The News Media Coalition, an international organization which counts several news companies as its members, has said that a policy of the Board of Cricket Control for India (sic) for the current India-England Cricket series, will not allow independent photographic news agencies like Getty Images, Action Images and Indian photographic agencies to report on the proceedings of the game. (Hat Tip: Prem Panicker)

NMC has deplored the decision of the BCCI, saying that as a result of this policy, Cricket fans will “see far fewer images taken by specialist press photographers in their newspapers, websites, on mobile news services and tablets.” The BCCI will make its own photographs available, the organization claims, “but this is no substitute for independent and objective press photography”. The test match begins tomorrow in Ahmedabad.

NMC members include: Thomson Reuters, Agence France-Presse, Associated Press, the international photo agency Getty Images, the Press Association, the numerous British titles via the Newspaper Publishers Association, the European Newspaper Publishers’ Association (ENPA), the European Publishers Council (EPC), the World Association of Newspapers (WAN-IFRA), and others. The Associated Press has said that it may be forced to suspend text and photo coverage of England’s cricket tour of India, and Thomson Reuters has also said that it is “unable to confirm coverage” of the series.

We’ve written to the NMC for a copy of the BCCI’s media guidelines for the series, which we couldn’t locate on their website.

The implications of this move are significant for the Internet: websites typically unable to send journalists to cover these events source photos and/or text from news and photo agencies, resulting in wider dissemination of content related to the Cricket series. With these restrictions put into place, it appears that web coverage of the series will be impacted adversely, although it will probably be worse if there is a boycott.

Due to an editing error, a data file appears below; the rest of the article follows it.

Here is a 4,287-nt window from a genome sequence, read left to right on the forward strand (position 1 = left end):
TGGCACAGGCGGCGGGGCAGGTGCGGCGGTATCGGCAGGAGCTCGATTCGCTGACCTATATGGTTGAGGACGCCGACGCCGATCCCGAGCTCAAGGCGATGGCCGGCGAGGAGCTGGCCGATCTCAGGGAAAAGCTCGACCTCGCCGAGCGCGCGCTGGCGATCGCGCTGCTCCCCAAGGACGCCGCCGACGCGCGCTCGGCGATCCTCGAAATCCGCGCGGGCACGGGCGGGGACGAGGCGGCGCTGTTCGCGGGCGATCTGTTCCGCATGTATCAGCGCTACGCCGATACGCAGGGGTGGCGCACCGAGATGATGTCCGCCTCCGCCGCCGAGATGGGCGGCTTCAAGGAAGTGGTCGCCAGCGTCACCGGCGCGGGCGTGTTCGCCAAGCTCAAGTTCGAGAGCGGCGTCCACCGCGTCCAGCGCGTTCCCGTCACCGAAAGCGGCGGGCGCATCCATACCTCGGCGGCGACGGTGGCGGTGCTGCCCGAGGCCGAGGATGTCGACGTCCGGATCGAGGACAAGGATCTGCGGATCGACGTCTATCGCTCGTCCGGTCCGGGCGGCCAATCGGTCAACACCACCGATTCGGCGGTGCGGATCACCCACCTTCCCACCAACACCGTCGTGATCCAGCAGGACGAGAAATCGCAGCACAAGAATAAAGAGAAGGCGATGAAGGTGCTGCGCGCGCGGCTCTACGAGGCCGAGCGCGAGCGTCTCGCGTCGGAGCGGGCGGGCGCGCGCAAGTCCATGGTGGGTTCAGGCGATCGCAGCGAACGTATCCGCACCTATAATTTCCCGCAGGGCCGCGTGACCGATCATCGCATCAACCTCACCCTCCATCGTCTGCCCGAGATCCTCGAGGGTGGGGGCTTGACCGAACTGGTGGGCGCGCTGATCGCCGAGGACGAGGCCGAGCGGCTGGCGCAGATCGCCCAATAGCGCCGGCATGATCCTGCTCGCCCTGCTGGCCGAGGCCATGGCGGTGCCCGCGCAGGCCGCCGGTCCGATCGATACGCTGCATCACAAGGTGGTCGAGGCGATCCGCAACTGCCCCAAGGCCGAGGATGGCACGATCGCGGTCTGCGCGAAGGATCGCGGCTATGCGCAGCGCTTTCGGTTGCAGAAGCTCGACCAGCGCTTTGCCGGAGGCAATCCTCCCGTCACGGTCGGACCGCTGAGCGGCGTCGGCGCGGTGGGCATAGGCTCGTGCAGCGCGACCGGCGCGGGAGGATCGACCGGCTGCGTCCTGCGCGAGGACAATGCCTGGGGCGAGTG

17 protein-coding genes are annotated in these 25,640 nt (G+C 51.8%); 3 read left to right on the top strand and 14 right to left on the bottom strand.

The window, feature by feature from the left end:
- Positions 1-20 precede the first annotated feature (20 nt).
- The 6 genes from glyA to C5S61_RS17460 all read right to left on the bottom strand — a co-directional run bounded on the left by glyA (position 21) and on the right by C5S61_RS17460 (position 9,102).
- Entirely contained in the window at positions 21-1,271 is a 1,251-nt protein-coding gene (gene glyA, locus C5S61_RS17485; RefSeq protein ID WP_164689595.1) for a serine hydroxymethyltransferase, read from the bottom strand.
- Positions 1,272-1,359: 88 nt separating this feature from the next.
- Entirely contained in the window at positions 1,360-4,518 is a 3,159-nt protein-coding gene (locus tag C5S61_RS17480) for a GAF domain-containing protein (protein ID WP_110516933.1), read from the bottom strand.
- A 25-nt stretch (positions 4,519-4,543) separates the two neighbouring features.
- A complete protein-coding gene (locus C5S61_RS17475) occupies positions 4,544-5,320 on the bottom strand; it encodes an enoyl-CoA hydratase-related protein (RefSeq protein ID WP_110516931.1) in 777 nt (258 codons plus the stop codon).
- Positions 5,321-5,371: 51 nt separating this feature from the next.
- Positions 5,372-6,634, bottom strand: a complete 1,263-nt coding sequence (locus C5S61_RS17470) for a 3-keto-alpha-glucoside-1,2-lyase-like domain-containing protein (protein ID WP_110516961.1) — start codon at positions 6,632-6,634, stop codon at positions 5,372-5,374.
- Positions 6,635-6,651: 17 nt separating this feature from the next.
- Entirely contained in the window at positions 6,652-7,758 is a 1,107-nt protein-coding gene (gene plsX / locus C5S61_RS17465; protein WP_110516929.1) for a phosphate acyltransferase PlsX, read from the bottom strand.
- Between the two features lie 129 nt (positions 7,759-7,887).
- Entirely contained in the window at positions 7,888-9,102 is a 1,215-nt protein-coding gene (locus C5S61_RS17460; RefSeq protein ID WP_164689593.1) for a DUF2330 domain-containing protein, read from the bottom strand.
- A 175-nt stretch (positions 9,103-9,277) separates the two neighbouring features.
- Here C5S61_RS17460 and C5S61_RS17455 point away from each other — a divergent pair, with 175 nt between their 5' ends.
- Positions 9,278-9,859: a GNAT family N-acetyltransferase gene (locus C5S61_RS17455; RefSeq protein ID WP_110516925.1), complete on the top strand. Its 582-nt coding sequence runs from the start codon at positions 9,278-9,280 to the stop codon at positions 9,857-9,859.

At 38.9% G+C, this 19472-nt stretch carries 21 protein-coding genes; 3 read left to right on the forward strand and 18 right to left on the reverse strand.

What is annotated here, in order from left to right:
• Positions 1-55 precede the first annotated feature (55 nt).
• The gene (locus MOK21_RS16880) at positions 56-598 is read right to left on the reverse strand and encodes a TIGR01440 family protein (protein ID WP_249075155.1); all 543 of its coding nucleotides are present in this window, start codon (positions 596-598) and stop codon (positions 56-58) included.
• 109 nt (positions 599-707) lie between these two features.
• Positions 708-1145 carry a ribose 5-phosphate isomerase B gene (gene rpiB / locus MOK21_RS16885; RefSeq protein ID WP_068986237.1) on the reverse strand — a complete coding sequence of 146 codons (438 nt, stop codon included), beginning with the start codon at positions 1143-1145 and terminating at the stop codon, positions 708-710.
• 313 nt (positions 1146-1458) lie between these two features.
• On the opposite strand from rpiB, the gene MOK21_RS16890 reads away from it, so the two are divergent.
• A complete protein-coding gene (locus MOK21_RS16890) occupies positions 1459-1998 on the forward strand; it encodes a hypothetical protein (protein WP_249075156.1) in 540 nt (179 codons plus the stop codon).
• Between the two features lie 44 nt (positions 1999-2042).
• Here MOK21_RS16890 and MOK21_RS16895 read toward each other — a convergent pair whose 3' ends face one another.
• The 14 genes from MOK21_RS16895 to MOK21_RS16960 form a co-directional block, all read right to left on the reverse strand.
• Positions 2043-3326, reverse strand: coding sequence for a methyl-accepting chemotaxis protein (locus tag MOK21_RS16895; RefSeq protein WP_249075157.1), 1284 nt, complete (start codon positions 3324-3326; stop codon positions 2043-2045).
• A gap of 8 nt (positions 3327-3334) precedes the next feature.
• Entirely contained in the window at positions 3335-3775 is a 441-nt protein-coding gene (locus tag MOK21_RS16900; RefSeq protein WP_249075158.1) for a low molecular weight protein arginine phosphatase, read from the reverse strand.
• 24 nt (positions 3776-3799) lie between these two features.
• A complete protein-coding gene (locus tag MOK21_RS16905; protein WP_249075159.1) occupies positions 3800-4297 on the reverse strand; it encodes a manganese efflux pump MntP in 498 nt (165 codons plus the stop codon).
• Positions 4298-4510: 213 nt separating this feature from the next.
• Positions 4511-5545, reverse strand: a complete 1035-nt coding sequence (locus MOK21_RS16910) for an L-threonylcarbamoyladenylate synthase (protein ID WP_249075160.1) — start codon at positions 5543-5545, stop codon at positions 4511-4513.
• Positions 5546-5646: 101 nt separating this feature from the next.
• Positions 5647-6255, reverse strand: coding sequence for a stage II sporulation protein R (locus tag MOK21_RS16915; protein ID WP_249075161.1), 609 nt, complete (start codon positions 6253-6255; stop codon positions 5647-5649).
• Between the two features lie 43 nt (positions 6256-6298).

Note that this isn’t the first instance of agencies threatening to boycott coverage of Cricket matches, and neither is the BCCI’s move to restrict media coverage a new one – it has a history of the Cricket body attempting to restrict media access to Cricket events, especially restricting access to web publications for the Indian Premier League, typically in order to protect the rights of the digital rights holders. It’s been a while since the BCCI flexed its muscles, though. Some historical context:

BCCI & Media Coalition Reach Agreement; Syndication For Editorial Use Allowed
International Media Might Boycott IPL
Game On! News Channels To Give IPL 3 A Miss
Indian Premier League Changes Terms For Digital & TV Coverage
The IPL Media Guidelines

Don’t Use Live Scores, Ball-By-Ball Alerts For Ind-NZ Cricket Series, STAR Tells App Devs
Twitter Received 115 Takedown Notices From Cricket Boards In The Last Year
Cricket Australia Restricts Web Usage Of Content From Aus-NZ Test Series